Wlliam Gilmore Simms
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    A Supplement to the Plays of William Shakspeare

    A Supplement to the Plays of William Shakspeare

    Drama | Geo. F. Cooledge & Brother | 1848
               Well-known as a poet, cultural critic, and novelist, William Gilmore Simms’s undertaking of an edited volume of Shakespearean apocrypha seems, at first, odd and atypical.  Yet, throughout his long career, Simms displayed a real interest in the theatre, attempting, often unsuccessfully, to write and stage plays.  His correspondence also shows a recurring concern with the opinions and evaluations of the great Shakespearean actor Edwin Forrest, for whom Simms wrote several dramas, none of which were ever staged.[1]  Taking into account the author’s deep and abiding interest ...
    The Life of Captain John Smith. The Founder of Virginia.

    The Life of Captain John Smith. The Founder of Virginia.

    Biography | Geo. F. Cooledge & Brother | 1847
               The Life of Captain John Smith was published by George F. Cooledge & Brother in March 1847 as part of The Illustrated Library series intended for school libraries and general reading.[1]  Simms’s letters indicate that he began the biography as early as November 1844 when he wrote to George Frederick Holmes: “I have half contracted to prepare a Life of Sumter, one of Paul Jones, and a third of John Smith, with a new edition of his history of Virginia.”[2]  By the middle of the month Simms informed James Lawson he had already “written a chapter.”  The process of getting ...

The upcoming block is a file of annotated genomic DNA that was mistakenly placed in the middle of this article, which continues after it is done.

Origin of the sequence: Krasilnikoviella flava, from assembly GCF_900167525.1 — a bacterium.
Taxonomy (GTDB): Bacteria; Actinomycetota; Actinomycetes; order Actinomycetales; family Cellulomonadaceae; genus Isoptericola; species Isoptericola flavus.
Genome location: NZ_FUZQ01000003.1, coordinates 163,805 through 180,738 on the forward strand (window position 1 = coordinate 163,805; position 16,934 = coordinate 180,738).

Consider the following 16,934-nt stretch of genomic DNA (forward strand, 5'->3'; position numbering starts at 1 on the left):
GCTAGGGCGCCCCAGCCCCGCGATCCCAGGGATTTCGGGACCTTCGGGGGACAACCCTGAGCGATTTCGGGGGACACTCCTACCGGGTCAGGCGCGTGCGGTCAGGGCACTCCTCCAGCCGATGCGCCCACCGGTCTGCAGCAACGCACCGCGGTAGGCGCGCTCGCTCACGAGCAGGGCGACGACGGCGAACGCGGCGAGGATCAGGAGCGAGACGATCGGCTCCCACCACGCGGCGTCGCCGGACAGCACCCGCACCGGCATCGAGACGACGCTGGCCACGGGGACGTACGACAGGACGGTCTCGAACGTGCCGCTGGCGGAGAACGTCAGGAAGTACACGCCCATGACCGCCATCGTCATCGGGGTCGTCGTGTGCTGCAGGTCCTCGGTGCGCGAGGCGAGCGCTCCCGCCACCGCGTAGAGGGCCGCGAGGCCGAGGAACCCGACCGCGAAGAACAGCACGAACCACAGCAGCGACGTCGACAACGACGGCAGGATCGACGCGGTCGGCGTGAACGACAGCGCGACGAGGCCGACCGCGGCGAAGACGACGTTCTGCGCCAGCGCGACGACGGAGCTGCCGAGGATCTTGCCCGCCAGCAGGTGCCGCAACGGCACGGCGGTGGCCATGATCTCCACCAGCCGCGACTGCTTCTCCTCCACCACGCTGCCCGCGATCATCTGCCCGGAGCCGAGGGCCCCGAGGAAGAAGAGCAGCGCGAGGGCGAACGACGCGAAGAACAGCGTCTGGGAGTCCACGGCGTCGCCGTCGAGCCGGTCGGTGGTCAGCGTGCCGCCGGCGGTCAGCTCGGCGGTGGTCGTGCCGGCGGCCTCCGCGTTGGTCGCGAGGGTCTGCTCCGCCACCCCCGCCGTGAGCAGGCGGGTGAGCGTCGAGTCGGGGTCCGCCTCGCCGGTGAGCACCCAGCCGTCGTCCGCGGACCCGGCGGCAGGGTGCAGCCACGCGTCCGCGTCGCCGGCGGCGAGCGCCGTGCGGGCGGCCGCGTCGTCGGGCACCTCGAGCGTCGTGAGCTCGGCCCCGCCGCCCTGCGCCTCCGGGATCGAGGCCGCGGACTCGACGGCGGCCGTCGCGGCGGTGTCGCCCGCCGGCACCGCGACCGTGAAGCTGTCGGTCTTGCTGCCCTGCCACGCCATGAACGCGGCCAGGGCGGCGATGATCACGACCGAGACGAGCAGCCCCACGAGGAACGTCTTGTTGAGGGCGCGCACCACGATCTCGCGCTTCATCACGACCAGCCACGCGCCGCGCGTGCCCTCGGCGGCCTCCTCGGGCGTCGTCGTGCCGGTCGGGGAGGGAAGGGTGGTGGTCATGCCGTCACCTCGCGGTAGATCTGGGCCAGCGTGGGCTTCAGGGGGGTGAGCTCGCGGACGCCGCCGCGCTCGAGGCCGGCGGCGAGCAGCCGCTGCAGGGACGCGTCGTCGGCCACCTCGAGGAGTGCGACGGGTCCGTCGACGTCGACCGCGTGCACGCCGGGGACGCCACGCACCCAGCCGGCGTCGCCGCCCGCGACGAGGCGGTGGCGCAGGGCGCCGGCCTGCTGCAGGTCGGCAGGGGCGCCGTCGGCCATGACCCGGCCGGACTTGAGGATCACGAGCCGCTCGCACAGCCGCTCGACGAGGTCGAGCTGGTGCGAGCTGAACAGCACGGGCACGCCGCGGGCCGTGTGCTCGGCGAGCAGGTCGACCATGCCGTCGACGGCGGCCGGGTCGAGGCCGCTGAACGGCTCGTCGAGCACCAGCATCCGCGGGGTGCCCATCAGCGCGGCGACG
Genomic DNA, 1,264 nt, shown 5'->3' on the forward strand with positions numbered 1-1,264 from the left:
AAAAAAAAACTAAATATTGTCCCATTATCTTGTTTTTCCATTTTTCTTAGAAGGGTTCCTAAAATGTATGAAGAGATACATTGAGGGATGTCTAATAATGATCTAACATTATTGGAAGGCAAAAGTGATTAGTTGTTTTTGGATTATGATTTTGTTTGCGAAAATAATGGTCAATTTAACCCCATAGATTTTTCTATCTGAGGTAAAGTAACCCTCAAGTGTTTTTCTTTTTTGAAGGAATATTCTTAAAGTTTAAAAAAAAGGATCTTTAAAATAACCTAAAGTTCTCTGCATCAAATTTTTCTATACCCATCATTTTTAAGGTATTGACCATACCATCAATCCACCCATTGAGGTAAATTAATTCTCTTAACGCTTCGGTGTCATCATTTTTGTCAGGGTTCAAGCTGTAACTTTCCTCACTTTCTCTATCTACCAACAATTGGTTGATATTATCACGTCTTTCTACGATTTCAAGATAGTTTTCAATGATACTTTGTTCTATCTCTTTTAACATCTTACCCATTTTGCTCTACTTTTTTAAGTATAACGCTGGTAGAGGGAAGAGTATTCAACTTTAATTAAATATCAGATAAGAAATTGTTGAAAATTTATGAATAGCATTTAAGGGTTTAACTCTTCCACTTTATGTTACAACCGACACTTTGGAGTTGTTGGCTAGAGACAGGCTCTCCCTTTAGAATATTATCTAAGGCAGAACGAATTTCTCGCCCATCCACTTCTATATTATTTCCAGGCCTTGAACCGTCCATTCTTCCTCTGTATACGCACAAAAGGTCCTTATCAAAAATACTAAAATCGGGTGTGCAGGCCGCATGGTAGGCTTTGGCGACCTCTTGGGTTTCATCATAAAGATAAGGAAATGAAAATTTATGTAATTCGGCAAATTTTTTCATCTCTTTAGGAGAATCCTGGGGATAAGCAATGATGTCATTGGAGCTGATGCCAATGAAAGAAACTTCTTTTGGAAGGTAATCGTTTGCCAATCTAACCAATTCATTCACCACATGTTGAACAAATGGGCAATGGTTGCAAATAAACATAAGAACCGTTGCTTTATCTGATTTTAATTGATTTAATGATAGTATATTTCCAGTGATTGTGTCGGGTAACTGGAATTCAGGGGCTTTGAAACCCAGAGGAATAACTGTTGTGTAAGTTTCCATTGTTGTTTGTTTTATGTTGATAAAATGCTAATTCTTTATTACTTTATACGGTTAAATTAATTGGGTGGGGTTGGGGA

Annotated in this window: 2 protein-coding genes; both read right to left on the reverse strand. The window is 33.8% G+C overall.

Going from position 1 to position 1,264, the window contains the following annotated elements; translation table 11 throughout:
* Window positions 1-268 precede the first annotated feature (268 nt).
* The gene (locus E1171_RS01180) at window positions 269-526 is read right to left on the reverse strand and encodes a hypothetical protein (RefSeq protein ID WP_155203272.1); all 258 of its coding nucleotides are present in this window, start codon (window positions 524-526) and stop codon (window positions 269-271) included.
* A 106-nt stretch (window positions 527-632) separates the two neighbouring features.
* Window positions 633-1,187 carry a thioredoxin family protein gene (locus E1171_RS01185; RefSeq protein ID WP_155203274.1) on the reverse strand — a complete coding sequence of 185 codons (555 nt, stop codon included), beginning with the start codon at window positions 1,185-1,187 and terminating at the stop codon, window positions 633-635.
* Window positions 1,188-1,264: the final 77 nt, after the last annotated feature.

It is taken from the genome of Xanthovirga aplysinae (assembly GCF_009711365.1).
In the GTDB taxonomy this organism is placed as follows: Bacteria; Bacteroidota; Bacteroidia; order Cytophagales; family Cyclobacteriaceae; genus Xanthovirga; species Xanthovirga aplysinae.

The Life of Nathanael Greene, Major-General in the Army of the Revolution

    The Life of Nathanael Greene, Major-General in the Army of the Revolution

    Biography | Geo. F. Cooledge & Brother | 1849
                    Simms was interested in the American Revolution throughout his career, writing significant works about the conflict in both fiction and nonfiction.  By 1840, he had already produced the first edition of his History of South Carolina as well as two of his Revolutionary Romances, all of which are works largely concerned with the effect of the Revolution on his native state.  Around this same time, Simms had decided to complement this work by writing biographies.  In April 1840, he wrote to James Lawson that he was “meditating and taking notes for several Biographies—say ...